Cooking up a traditional Thanksgiving feast is always a challenge in my family because of our food sensitivities. Still, for the past several years we’ve been able to pull off a gluten-free, dairy-free, nut-free, corn-free, sugar-free, soy-free feast with most of the fixin’s…. and it actually tastes good!
This past year, we started eating grain-free. That took the Thanksgiving challenge up a notch. My 6th grader, Charis—the child with most restrictions and an avid recipe book reader—requested a diet-friendly pie. So after an excursion to Whole Foods to search for all the right ingredients, we set to baking the best paleo chocolate cream pie ever.
Thanksgiving morning I busied myself in the kitchen. Unfortunately I had underestimated the amount of time the other dishes would take, and by the time I was ready to start the pie, it was almost mealtime and people were waiting on us. I was tempted to forego the pie but a promise is a promise.
First we tackled the pie crust. It was easier than I had expected. Except that in my haste I forgot to add cocoa powder. Oh well, says Charis, it’s no big deal, Mommy. We move on to the pie filling. I heat up the coconut milk and prepare the gelatin while she beats the eggs. Finally I pour the maple syrup… and out trickles less than ¼ cup (the recipe called for ¾ cup). Oops. We break out in laughter, but I am flustered by the missing ingredients, first in the crust, and now in the filling of the doomed-to-failure pie. Charis, in her characteristically gracious manner, assures me the pie will turn out just fine. We place it in the fridge to set and anxiously wait for the results.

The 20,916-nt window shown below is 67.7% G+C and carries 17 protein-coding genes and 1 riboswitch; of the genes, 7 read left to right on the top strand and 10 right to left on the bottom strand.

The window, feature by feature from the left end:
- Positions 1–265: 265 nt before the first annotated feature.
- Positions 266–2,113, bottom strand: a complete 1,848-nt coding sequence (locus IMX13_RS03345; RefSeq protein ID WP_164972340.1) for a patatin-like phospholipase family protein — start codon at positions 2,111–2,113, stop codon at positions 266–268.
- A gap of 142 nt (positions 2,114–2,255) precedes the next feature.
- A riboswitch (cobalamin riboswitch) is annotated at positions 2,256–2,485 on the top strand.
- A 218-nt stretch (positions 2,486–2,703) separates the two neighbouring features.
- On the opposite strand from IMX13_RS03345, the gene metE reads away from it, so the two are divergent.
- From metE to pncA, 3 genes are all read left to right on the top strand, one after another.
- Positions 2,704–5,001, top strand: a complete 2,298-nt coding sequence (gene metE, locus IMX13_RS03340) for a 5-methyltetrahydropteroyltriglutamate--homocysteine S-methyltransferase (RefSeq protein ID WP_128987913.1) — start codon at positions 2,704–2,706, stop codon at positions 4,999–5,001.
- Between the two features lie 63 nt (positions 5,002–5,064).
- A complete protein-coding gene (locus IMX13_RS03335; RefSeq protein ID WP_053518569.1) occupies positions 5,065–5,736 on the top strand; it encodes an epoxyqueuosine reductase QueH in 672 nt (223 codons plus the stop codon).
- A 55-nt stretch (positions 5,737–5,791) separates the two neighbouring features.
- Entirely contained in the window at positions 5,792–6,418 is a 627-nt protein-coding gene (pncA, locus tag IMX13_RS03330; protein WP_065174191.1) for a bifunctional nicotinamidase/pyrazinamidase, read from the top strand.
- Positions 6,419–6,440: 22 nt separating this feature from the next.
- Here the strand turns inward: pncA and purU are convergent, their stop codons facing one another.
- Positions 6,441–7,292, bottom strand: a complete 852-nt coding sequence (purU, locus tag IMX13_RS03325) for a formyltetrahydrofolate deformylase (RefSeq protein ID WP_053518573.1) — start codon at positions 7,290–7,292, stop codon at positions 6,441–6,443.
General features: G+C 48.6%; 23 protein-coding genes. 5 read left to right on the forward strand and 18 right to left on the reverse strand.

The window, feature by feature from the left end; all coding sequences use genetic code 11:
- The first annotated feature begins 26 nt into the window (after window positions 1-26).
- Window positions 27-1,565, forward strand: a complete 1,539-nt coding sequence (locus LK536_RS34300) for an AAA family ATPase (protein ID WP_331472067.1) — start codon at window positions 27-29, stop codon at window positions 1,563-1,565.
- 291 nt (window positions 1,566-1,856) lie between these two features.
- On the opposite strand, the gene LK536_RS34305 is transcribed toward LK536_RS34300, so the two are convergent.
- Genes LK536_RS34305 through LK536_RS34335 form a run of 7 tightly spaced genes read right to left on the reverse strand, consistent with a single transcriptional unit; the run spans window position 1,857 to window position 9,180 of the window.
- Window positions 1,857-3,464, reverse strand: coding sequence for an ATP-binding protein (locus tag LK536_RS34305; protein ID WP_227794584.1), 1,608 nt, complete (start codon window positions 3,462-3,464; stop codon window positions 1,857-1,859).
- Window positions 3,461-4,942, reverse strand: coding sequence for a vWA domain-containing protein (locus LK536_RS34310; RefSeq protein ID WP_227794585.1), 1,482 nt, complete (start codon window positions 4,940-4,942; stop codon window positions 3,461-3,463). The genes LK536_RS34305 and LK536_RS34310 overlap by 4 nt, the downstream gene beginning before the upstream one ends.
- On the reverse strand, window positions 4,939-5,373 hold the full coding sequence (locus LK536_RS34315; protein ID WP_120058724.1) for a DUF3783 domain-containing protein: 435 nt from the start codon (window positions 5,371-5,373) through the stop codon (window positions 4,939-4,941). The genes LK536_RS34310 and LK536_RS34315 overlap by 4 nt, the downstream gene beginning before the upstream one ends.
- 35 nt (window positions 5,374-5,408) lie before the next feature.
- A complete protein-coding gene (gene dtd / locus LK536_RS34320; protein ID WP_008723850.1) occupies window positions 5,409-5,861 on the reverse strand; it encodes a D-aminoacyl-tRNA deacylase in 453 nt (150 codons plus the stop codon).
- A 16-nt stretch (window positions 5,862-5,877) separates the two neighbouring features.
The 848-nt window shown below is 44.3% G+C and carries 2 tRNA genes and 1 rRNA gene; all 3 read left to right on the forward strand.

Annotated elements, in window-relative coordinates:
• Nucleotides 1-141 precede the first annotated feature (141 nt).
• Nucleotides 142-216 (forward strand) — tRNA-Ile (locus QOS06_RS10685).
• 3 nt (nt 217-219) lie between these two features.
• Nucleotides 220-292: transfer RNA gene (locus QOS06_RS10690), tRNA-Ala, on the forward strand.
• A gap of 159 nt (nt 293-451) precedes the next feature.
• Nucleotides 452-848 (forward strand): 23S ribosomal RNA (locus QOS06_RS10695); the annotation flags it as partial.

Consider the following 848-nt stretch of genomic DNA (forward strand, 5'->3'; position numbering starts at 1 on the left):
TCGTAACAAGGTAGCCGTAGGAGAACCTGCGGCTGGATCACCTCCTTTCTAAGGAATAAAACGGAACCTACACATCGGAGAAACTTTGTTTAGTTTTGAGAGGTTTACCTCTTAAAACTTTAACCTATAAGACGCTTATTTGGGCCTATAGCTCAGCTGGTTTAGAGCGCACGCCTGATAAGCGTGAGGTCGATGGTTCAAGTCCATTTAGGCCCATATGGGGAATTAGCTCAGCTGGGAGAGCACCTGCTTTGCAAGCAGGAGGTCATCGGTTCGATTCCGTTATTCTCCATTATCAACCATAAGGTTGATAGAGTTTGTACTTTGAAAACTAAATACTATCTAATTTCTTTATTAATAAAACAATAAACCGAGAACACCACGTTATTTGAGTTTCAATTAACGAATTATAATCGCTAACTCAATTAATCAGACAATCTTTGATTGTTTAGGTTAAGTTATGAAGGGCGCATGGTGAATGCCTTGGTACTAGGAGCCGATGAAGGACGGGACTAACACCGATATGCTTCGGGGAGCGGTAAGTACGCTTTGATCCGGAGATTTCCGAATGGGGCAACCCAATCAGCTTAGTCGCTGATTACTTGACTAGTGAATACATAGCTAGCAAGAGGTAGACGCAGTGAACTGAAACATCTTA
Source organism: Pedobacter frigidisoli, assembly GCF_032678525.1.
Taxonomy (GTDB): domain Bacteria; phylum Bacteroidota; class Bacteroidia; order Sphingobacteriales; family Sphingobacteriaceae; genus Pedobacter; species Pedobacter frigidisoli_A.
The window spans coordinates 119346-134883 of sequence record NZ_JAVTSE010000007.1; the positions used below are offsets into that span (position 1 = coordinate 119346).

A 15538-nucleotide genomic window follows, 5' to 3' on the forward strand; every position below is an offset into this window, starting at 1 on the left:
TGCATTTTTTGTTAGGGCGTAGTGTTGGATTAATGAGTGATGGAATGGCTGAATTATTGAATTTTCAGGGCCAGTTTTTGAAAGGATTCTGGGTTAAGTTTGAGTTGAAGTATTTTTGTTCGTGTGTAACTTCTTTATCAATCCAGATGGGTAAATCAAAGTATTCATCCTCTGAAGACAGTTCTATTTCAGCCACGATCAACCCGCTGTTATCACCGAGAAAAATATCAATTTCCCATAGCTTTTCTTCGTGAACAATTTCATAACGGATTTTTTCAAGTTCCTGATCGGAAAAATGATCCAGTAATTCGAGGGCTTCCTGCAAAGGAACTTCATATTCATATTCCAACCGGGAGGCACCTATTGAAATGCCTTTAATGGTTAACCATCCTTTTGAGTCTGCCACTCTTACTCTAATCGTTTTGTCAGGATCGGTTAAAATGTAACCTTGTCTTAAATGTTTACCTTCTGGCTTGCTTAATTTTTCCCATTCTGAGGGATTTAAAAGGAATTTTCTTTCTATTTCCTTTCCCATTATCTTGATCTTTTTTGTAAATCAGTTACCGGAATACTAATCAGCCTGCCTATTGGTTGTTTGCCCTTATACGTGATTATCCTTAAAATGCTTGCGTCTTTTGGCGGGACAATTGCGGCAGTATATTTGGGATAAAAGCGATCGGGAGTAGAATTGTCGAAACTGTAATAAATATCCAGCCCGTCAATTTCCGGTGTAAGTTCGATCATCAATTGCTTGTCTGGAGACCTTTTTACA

That wasn’t the first time I was short ingredients in a baking recipe. I’m generally fine with substitutions but with baking—especially when trying something new and especially when baking for an audience—I like to get it just right, and that means following the recipe precisely. If I don’t have all the ingredients I worry about the outcome.
The same can be applied to my parenting. In parenting, I often feel like I am lacking the right ingredients to produce the “right” results. I often look for some formula or recipe to tell me how to do it because I’m unsure of my own instincts. Homeschooling, in particular, brings out the insecurities.
About this time of the year, some of us at TCS have got this homeschooling thing under our belts and some of us are wondering if we’ll make it to May. And some of us, if not most of us, are wondering if we have what it takes—if we have the right ingredients—to homeschool.
Homeschooling is a courageous endeavor, a constant learning journey for both children and parents. We may try to look for that perfect recipe to follow but it doesn’t exist. To think we have to abide by a particular plan is a road to frustration and burnout. This impulse is often fueled by comparison or feeling we need to prove ourselves. And while we strive, we are not able to appreciate what we are accomplishing.
I’m thankful for the guidance TCS provides. I’m also thankful that with this hybrid model there is time and flexibility to personalize my homeschooling recipe. Along the way I’m discovering some key ingredients:
Set realistic goals.
Give myself grace.
Give my children grace.
Do my best with the time and resources I have.
Believe God will supply me with what I need.
By the way, the pie did turn out fine. It was a hit, actually. I knew it was missing certain ingredients but it didn’t make for a lesser pie—it became its own thing, a Wu family creation. And Charis loved it. Just as there is more than one way to bake a pie, there is more than one way to homeschool. Ask God for wisdom. Give yourself the grace that God and your kids will readily offer when you don’t think you have what it takes. And stop comparing pies. Savor the one you’re baking.